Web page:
Enabling open account trade

SwiftÆs Connie Leung talks about catching the open account wave in Asia.

The Society for Worldwide Interbank Financial Telecommunication, better known as Swift, is the accepted leader in intra-bank electronic messaging. Three years ago the group launched its trade services utility (TSU) in response to changes in trade payment practices. The move paid off and today the utility has cornered the market for open account transactions.

Swift's Asia-Pacific head of trade and supply chain markets, Connie Leung, sat down with FinanceAsia to discuss the company's latest TSU enhancement and the growth of the utility in Asia.

Please describe Swift's trade services utility.
The trade services utility, we call it the TSU, is a matching engine for the banks. We started creating it in 2005, launched our first service in 2006, officially went live in April 2007 and came out with the second release this April. The first release dealt with matching -- for example the purchase order, invoice and the bill of lading -- and made us the central engine for open account data.

In release two, we added matching capabilities for two more documents -- insurance and certificates. We also added a bank payment obligation (BPO) function, whereby a bank can provide a payment guarantee to the seller's bank on the underlying TSU transaction. BPO is an important risk mitigation tool for banks to offer pre- and post-shipment finance, particularly to small- and medium-size enterprises (SME) in Asia.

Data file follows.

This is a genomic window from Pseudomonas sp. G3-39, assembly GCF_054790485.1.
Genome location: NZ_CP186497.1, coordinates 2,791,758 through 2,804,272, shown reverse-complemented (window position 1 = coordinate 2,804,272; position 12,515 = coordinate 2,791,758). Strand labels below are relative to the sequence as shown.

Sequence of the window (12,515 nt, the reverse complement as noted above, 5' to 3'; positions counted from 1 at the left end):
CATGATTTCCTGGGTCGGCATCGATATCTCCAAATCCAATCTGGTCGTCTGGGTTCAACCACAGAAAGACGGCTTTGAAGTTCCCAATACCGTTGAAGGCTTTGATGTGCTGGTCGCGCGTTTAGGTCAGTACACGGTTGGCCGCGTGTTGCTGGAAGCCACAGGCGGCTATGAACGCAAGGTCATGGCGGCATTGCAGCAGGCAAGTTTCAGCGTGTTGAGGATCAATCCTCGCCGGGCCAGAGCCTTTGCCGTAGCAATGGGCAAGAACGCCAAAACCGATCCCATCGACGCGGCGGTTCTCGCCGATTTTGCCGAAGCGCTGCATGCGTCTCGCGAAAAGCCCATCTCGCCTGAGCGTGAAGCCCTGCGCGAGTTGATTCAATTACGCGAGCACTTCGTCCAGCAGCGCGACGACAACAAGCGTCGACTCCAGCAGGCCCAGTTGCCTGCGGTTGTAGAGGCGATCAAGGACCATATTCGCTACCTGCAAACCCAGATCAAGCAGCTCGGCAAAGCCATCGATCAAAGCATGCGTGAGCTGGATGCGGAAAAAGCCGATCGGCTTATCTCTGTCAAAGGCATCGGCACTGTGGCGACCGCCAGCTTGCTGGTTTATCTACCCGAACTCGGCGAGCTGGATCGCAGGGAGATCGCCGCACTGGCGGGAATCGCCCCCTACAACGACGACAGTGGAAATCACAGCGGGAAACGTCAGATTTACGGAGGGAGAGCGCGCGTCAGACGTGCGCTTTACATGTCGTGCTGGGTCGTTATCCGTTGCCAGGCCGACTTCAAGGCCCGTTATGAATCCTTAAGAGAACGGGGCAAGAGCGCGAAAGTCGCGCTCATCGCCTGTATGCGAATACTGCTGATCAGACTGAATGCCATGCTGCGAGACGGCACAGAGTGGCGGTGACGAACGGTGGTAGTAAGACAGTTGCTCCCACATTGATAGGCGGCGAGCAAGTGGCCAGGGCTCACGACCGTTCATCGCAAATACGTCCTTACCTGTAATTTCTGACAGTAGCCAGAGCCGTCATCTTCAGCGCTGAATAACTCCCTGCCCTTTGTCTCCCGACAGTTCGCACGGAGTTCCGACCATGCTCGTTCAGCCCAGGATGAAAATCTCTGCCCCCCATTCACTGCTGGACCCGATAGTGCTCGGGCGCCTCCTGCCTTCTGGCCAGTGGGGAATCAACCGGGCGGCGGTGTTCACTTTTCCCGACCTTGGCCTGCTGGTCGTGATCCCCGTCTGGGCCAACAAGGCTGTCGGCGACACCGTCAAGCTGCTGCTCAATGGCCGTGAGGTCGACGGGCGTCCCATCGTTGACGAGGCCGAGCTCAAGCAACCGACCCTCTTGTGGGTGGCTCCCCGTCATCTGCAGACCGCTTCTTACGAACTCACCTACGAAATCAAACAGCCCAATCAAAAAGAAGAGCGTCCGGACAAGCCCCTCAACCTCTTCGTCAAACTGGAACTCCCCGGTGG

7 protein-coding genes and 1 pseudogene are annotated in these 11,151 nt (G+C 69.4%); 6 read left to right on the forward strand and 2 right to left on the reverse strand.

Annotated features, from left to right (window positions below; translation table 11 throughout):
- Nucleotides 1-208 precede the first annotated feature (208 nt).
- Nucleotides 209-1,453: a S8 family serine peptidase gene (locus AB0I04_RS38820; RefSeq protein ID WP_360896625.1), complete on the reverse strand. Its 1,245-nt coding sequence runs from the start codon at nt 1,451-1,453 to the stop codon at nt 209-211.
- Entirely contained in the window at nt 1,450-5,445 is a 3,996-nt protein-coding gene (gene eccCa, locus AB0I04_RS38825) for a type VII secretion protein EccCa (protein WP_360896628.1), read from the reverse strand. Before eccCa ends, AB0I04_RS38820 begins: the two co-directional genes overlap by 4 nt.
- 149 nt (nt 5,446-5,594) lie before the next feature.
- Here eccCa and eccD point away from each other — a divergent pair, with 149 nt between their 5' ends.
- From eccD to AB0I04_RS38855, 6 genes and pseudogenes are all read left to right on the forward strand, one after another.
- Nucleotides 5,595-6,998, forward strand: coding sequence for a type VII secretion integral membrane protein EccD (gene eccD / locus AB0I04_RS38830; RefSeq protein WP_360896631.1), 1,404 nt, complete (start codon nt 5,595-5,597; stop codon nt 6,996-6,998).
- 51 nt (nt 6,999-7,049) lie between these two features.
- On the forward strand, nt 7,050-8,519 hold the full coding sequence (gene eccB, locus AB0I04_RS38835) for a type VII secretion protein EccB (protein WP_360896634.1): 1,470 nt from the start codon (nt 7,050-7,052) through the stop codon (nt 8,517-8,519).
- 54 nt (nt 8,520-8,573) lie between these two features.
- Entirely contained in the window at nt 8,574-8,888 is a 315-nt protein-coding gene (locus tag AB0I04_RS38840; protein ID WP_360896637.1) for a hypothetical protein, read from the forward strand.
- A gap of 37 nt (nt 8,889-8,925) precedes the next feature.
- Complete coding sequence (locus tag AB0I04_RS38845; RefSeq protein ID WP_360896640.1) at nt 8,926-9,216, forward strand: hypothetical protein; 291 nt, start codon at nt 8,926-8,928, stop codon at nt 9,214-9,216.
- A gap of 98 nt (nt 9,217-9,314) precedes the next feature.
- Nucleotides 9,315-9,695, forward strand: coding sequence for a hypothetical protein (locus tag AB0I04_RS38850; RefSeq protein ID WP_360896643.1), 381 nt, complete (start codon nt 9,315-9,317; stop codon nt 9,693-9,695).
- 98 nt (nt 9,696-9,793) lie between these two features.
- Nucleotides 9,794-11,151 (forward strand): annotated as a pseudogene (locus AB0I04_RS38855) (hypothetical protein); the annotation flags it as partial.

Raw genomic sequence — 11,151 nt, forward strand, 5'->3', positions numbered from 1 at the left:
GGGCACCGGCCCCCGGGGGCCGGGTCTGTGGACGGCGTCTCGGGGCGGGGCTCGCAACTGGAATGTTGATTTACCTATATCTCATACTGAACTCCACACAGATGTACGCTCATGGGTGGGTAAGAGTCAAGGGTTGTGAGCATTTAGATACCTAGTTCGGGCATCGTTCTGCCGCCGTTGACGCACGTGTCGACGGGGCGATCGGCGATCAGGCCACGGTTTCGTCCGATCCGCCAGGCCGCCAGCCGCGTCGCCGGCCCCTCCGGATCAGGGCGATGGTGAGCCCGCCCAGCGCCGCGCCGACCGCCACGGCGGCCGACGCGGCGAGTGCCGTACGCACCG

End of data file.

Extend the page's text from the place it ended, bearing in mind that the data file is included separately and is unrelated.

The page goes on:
How does the TSU engine build on Swift's existing offerings?
When you look at the entire trade environment, we have traditional trade, including letters of credit (LCs) and collections, and we have open account. Swift has provided a standardised platform for traditional trade flows for over 30 years.

LCs used to represent 80% of trade business in the world, but today account for less than 20%. When we saw that the market was moving away from LCs to open account, we created the TSU to serve the new market on the same infrastructure as our traditional trade services.

Who benefits from the TSU?
At the moment, it's a bank-to-bank service, whereby buyers and sellers acknowledge the fact that their banks are using the utility, but the buyers and sellers are not directly connected to it. Traders directly connect to their own banks' trade or supply chain services, with the TSU forming the backbone. At the end of the day, the utility is fundamentally helping the community in risk mitigation for financing, by matching documents to reduce costs and streamlining the trade settlement process.

Has there been widespread industry acceptance of the TSU?
Prior to the TSU's introduction, the industry was really missing a universal open account platform so acceptance has been pretty widespread. If you look at our growth rate in terms of the banks joining TSU, we have grown by four times since we started in 2006. That growth proves to us that the TSU was needed by the industry, both from a standards and a platform point of view.